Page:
“It was through him that I learned to give form to my discontent,” said William Morris when speaking about John Ruskin.  With each passing day, I find it more and more imperative to give form to my own discontent; that is, to find the language, the community, the parameters in which to stand.  Below are a few excerpts which help to provide my own much needed sense of form:

“What I mean by Socialism is a condition of society in which there should neither be rich nor poor, neither master nor master’s man, neither idle nor overworked, neither brain-sick workers, nor heart-sick workers, in a word, in which all men would be living in equality of condition, and would manage their affairs unwastefully, and with the full consciousness that harm to one would mean harm to all – the realization at last of the meaning of the word COMMONWEALTH.”  William Morris.

From Terry Eagleton’s autobiography:

“The Christian gospel invites us to contemplate the reality of human history in the broken body of an executed political criminal.  The message this body proclaims, as the theologian Herbert McCabe puts it, is uncompromising: if you don’t love you’re dead, and if you do you’ll be killed.  Here, then, is the pie in the sky, the opium of the people, the sentimental twaddle of salvation…This creed contrasts with the delusions of those who imagine the future will be pretty much like the present, only rather more so. ‘The present plus more options’, as someone remarked of postmodern pluralism.  Whether or not the future will be worse, it will certainly be hard to recognize.  The seriously bizarre idealist, those with their heads buried most obdurately in the sands, are the hard nose fantasist who live their lives as though the IMF, Clint Eastwood movies and chocolate chip cookies will still be up and running in 3,000 years time.  Compared to this crazed common sense, the hairiest, most wild-eyed apocalypticist looks like a tepid liberal.  Equally science-fictional is the belief that capitalism will finally get around to feeding the world.  If the political left had promulgated such a transparent absurdity for as long as its opponents have peddled this lie, it would have been howled down without mercy.”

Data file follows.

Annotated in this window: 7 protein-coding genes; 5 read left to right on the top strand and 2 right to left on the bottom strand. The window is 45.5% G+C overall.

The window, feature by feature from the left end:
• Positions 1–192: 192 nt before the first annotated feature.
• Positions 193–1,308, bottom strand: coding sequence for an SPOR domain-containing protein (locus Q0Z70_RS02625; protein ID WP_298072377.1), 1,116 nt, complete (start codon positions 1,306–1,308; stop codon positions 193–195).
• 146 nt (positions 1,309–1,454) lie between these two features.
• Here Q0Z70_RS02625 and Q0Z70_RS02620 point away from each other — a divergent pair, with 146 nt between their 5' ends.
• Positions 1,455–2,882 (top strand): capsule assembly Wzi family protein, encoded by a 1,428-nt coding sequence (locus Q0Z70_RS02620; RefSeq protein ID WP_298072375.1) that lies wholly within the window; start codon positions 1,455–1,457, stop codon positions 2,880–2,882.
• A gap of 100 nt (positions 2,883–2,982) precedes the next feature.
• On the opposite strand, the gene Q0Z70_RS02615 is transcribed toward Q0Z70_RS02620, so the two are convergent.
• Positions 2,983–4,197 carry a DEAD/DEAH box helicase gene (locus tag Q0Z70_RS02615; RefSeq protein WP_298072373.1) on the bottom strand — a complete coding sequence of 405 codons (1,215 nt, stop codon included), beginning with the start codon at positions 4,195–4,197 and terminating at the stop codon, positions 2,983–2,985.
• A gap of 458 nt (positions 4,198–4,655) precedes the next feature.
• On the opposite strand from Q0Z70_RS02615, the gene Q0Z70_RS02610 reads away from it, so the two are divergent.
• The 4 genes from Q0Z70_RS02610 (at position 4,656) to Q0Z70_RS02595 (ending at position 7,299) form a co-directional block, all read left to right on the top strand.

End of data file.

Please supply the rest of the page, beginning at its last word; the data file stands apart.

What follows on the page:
John Gray’s Straw Dogs

“Today liberal humanism has the pervaisve power that was once possessed by revealed religion.  Humanists like to think they have a rational view of the world; but their core belief in progress is a superstition, further from the truth about the human animal than any of the world’s religions.  

Outside of science, progress is simply a myth.  In some this observation seems to have produced a moral panic.  Surely, they ask, no one can question the central article of faith of liberal societies?  Without it, will we not despair?  Like trembling Victorians terrified of losing their faith, these humanists cling to the moth-eaten brocade of progressive hope.  Today religious believers are more free-thinking.  Driven to the margins of a culture in which science claims authority over all of human knowledge, they have had to cultivate a capacity for doubt.  In contrast, secular believers — held fast by the conventional wisdom of the time — are in the grip of unexamined dogmas.”

John Milbank’s “Liberality versus Liberalism”

(From a concluding section on how to develop an alternative economy based partly upon distributist principles)…Does all this sound fantastic?  No, the fantastic is what we have: an economy that destroys life, babies, childhood, adventure, locality, beauty, the exotic, the erotic, people and planet itself.”

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